Adam Drake (Goose, Bounty Hunters), Charlotte Ritchie (Call the Midwife, Fresh Meat), Ben Rowse (Goose), Freddy Syborn (Bounty Hunters, Bad Education), Liam Williams (Pls Like, Double Edinburgh Comedy Award Nominee) and Matilda Wnek (BEARD, BAFTA Rocliffe Award Winner) have teamed up to make a new satirical podcast. They explain more here:
Nero fiddled while Rome burned, but we made a podcast.
Capital is an improvised sitcom about the government having a referendum to bring back capital punishment, which passes by 51%, and the hapless civil servants tasked with making it happen.
Set in the near-future, it follows a referendum (sound familiar?), only held to appease right-wing factions of an increasingly fragmented Conservative party (sound familiar?) which, to everyone's surprise, passes by a narrow majority (sound familiar?) and must now be implemented by a department headed by Harry Enfield (that bit is different).
Capital is inspired by Brexit, in the same way Trainspotting was inspired by a grisly and community-destroying heroin epidemic. This isn't the first time British politics has inspired comedy, from the gnomic witticisms of Yes, Minister, to the deft verbal slapstick of The Thick Of It, to the names of Jacob Rees-Mogg's children.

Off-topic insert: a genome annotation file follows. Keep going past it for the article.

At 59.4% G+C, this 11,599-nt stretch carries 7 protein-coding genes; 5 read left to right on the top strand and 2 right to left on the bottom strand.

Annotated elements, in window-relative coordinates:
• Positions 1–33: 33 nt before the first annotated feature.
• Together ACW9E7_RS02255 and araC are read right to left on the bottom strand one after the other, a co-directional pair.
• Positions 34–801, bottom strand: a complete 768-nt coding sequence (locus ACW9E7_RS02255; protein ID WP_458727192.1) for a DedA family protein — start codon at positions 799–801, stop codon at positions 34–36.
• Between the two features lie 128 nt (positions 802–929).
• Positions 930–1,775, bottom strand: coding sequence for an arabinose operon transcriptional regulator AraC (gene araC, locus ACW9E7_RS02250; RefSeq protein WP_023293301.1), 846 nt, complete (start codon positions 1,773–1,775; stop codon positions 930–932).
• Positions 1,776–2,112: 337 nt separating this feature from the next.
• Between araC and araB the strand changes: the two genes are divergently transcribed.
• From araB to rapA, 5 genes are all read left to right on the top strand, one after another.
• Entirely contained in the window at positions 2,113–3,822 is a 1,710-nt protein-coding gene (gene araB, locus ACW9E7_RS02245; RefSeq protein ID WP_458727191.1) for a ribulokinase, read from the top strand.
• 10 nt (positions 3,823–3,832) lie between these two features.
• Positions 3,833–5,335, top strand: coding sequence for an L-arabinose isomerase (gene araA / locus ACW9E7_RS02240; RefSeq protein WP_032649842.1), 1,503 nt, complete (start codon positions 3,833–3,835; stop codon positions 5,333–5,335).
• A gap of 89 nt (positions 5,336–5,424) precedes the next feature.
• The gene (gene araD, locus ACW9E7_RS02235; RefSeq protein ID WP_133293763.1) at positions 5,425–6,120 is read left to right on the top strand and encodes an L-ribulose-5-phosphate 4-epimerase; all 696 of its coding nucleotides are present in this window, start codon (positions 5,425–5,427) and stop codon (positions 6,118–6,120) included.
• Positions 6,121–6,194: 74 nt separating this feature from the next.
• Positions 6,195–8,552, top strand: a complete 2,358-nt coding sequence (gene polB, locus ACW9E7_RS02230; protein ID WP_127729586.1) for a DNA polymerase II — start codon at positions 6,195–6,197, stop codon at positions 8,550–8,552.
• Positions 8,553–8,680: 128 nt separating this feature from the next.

Satire has become a dirty word, like 'New Labour' or 'rimming', so we tried to construct characters as much as satirical ciphers, humanising the cognitive dissonance of the civil servants bringing back hanging despite not necessarily believing in it. In order to root our podcast in the reality of the civil service, it was important we got our research right. So we didn't do any. Zing.
We improvised each episode around a 'beat sheet', partly because we wanted our riffy stumblings to reflect the genuine cluelessness of politicians, and partly because Charlotte was filming and we couldn't coordinate diaries. We had a host of guest stars as well, including Jon Snow as himself, and Harry Enfield as the Minister for Capital Punishment. A question that came up all the time was 'What's it like working with Harry Enfield?', mostly from us because we were very nervous about working with him.
For each episode, we'd improvise for ten indulgent and long-winded hours, which Freddy would then edit down into a lean, sensical thirty minutes, like a gardener pruning down an orchard full of plum trees nourished by the weak sunlight of a Wiltshire spring, before returning to his home in a Vauxhall Corsa 1.6 litre engine, which he borrows from his uncle Gwendyn for out-of-town jobs and the odd weekend away. (Freddy's currently too busy editing episode 6 to edit this article.)
We released the first three episodes this summer and, like a typical Leave voter, our mad little subversive project got way out of hand: we got to the top 10 on the iTunes charts within 24 hours. We had a such great time making the first three, that we've made three more. We're releasing them on 11 December, 18 December, and Christmas Day. So, when your family is divided over the turkey, what better to bring them together than the uncontroversial topic of capital punishment?